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  • leland
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what do i miss without a cue file in flac?
If I rip an album to multiple flac files and don't have a cue, what am I missing?

Since play is gapless I'm really not missing anything, right?

One song = one file seems easier for all the new toys (Sonos, Squeezebox) to handle. I would want those things double-counting the .cue and the .image. Just seems more versatile. New stuff might support cue files, but they'll always support a single file.

Would appreciate knowing what I'm missing out on.
Guinness for strength!

  • Synthetic Soul
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what do i miss without a cue file in flac?
Reply #1
As far as I understand it, when ripping to tracks, there are three things to consider:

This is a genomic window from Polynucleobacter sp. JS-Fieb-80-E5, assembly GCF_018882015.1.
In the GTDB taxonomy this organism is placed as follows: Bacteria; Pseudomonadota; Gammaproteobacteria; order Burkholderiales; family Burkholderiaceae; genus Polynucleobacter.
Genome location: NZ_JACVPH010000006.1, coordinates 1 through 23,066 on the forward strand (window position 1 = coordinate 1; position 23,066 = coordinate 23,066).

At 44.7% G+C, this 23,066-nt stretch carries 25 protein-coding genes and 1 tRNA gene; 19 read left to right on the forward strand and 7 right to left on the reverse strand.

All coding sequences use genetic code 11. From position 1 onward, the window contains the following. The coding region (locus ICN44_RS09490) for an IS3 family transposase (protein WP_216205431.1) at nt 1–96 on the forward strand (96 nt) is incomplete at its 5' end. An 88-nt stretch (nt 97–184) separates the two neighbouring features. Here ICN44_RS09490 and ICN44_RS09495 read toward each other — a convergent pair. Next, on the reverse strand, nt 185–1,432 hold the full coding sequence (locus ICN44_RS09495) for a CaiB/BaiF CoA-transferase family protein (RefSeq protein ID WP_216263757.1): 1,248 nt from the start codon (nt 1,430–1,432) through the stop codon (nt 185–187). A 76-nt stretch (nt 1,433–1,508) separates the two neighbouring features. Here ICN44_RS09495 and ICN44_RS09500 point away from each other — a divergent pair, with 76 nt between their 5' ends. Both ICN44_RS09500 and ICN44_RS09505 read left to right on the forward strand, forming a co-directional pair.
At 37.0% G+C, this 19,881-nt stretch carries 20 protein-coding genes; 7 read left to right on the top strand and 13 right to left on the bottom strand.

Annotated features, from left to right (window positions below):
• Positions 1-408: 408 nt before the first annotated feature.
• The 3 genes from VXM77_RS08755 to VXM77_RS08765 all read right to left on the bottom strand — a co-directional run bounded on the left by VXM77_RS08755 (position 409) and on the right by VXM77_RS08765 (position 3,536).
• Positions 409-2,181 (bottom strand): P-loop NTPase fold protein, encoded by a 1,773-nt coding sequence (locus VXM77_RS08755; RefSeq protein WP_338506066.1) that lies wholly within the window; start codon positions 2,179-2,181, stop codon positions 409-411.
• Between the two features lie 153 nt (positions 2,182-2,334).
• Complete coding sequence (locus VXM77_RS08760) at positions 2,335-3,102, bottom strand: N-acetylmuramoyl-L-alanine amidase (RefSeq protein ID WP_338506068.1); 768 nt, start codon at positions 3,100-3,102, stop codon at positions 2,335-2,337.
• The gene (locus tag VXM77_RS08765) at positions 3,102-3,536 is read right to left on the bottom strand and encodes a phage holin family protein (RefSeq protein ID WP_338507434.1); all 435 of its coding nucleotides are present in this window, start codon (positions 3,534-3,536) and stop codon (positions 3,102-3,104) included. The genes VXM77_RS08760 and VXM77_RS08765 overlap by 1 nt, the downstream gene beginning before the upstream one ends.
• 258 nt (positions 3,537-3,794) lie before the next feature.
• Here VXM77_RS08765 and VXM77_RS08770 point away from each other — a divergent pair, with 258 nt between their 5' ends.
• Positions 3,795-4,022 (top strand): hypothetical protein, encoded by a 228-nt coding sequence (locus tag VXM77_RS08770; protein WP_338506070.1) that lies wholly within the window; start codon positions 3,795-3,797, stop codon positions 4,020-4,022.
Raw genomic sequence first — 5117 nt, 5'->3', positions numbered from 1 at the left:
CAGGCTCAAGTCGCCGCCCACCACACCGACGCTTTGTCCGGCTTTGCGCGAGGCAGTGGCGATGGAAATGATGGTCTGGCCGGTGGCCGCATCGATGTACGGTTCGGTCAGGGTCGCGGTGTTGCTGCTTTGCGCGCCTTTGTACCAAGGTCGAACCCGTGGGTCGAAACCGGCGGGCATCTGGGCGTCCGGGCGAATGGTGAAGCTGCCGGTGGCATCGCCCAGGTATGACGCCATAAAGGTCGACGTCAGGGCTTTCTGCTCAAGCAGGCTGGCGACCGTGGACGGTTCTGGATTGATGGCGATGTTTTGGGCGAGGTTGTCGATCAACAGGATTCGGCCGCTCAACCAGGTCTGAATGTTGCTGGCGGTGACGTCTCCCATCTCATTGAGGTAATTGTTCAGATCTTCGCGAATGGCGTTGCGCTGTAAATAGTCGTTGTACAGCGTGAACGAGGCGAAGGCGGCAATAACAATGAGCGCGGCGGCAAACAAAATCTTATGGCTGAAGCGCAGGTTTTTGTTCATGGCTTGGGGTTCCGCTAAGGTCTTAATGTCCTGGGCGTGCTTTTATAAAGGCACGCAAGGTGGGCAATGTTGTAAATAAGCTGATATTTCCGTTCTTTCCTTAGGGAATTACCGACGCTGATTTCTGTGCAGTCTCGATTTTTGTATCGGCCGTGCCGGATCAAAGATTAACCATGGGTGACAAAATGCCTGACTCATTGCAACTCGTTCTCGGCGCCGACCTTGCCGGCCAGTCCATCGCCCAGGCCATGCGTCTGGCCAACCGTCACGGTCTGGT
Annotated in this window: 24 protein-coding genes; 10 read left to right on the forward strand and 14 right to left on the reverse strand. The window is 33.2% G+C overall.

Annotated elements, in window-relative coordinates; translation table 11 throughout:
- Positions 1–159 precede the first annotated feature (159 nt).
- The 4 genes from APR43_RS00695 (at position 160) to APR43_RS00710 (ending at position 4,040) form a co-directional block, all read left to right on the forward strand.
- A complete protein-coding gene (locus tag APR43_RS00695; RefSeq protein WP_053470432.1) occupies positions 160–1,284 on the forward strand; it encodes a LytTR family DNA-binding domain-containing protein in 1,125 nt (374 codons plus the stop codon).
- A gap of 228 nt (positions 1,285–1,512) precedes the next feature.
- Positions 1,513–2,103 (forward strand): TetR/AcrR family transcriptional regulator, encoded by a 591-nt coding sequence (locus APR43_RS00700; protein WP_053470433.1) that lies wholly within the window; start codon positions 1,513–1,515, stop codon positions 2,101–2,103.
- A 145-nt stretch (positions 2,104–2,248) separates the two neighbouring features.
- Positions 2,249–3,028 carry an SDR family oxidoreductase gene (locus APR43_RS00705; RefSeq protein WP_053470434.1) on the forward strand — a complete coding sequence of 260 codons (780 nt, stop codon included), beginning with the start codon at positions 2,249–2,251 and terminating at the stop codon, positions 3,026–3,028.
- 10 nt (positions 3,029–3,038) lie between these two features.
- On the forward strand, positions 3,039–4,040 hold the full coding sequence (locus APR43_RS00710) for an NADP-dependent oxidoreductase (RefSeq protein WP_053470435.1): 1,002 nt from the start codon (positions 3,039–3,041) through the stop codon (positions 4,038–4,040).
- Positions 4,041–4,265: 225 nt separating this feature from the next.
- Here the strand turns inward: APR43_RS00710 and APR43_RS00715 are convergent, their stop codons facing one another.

• Retaining gaps
  • INDEX 00 (and 02+, but I've never seen any) entries
  • TRACK 01 INDEX 00 entries
1. Retaining gaps
If you don't retain gaps you can't recreated the source CD exactly

2. INDEX 00/02+ entries
If you don't have a cuesheet you don't record when these occur, if indeed they do, therefore you can't recreated the source CD exactly.

3. TRACK 01 INDEX 00 entries
If the source CD was one of the few that has a TRACK 01 INDEX 00 track then you have lost this audio data by ripping to tracks.  A cuesheet wouldn't save you though.

So, in conclusion, as long as you retained the gaps when ripping then the only benefit would be to record INDEX 00 entries (if you see your CD player count up from a negative number to the start of a track - that's an INDEX 00 entry).